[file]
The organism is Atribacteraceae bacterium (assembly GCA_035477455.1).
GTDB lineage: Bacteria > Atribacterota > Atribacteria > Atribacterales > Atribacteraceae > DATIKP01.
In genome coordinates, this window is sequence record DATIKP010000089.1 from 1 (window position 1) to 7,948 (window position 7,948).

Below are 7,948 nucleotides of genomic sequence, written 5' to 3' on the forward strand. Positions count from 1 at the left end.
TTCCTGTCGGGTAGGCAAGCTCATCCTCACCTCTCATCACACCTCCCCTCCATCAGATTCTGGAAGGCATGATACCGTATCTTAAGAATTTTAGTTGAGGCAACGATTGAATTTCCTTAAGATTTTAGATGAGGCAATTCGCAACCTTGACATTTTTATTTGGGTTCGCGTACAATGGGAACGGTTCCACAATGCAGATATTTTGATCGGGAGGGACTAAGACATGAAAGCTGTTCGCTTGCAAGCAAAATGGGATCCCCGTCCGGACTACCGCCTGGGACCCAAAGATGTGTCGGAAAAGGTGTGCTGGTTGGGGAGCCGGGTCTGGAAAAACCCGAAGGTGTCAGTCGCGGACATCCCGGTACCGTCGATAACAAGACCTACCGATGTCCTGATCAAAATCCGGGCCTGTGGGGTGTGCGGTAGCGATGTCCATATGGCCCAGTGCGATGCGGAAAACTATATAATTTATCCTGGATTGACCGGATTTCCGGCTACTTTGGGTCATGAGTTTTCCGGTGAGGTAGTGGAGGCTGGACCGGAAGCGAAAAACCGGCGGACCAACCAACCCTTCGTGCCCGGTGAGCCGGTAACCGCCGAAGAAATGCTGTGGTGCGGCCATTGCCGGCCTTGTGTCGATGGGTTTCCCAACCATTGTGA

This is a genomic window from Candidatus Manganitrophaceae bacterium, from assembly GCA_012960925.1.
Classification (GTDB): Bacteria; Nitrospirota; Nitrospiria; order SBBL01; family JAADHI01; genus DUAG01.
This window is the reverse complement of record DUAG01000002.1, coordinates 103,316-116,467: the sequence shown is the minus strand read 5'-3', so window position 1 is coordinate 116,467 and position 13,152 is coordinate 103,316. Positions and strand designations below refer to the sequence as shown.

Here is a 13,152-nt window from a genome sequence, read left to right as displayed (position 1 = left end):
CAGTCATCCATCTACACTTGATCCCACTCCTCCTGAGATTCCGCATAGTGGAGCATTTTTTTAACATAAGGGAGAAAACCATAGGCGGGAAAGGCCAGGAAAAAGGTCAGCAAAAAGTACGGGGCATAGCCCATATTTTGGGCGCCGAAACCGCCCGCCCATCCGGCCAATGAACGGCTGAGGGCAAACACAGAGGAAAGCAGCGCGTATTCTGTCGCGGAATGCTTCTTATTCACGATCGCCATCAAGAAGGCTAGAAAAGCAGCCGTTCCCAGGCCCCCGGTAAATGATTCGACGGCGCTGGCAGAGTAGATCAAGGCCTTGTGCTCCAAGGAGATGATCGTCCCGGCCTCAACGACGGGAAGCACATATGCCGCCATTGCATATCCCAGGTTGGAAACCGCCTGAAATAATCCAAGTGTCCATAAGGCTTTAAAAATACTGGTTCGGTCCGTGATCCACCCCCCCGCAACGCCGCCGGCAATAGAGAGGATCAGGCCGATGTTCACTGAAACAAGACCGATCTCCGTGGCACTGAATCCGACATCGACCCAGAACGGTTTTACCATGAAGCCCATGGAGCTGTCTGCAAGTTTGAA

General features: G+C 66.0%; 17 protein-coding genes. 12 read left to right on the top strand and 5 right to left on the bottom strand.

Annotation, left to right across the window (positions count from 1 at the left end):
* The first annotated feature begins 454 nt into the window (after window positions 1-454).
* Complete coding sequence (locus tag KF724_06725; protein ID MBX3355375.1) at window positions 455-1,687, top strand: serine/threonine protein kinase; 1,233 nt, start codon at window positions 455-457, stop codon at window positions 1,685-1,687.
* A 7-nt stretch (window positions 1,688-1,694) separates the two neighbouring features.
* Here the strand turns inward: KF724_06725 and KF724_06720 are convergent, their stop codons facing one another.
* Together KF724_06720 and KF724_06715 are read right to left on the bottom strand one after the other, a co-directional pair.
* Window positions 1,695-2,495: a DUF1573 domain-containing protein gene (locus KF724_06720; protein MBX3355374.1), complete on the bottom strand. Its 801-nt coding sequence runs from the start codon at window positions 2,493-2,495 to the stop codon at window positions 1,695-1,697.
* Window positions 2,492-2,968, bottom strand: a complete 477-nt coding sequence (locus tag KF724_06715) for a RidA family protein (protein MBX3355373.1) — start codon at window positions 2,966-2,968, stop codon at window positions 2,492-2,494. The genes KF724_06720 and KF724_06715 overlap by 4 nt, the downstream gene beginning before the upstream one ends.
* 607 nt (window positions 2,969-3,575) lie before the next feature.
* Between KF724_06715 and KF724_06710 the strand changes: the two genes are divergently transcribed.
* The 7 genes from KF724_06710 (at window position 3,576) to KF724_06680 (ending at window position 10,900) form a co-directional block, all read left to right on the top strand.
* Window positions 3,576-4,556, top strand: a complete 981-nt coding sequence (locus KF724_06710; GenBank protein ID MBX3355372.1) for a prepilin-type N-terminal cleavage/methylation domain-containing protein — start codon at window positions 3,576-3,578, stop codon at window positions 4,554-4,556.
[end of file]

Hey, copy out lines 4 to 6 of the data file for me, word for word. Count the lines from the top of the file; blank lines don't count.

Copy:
Below are 7,948 nucleotides of genomic sequence, written 5' to 3' on the forward strand. Positions count from 1 at the left end.
TTCCTGTCGGGTAGGCAAGCTCATCCTCACCTCTCATCACACCTCCCCTCCATCAGATTCTGGAAGGCATGATACCGTATCTTAAGAATTTTAGTTGAGGCAACGATTGAATTTCCTTAAGATTTTAGATGAGGCAATTCGCAACCTTGACATTTTTATTTGGGTTCGCGTACAATGGGAACGGTTCCACAATGCAGATATTTTGATCGGGAGGGACTAAGACATGAAAGCTGTTCGCTTGCAAGCAAAATGGGATCCCCGTCCGGACTACCGCCTGGGACCCAAAGATGTGTCGGAAAAGGTGTGCTGGTTGGGGAGCCGGGTCTGGAAAAACCCGAAGGTGTCAGTCGCGGACATCCCGGTACCGTCGATAACAAGACCTACCGATGTCCTGATCAAAATCCGGGCCTGTGGGGTGTGCGGTAGCGATGTCCATATGGCCCAGTGCGATGCGGAAAACTATATAATTTATCCTGGATTGACCGGATTTCCGGCTACTTTGGGTCATGAGTTTTCCGGTGAGGTAGTGGAGGCTGGACCGGAAGCGAAAAACCGGCGGACCAACCAACCCTTCGTGCCCGGTGAGCCGGTAACCGCCGAAGAAATGCTGTGGTGCGGCCATTGCCGGCCTTGTGTCGATGGGTTTCCCAACCATTGTGA

This is a genomic window from Candidatus Manganitrophaceae bacterium, from assembly GCA_012960925.1.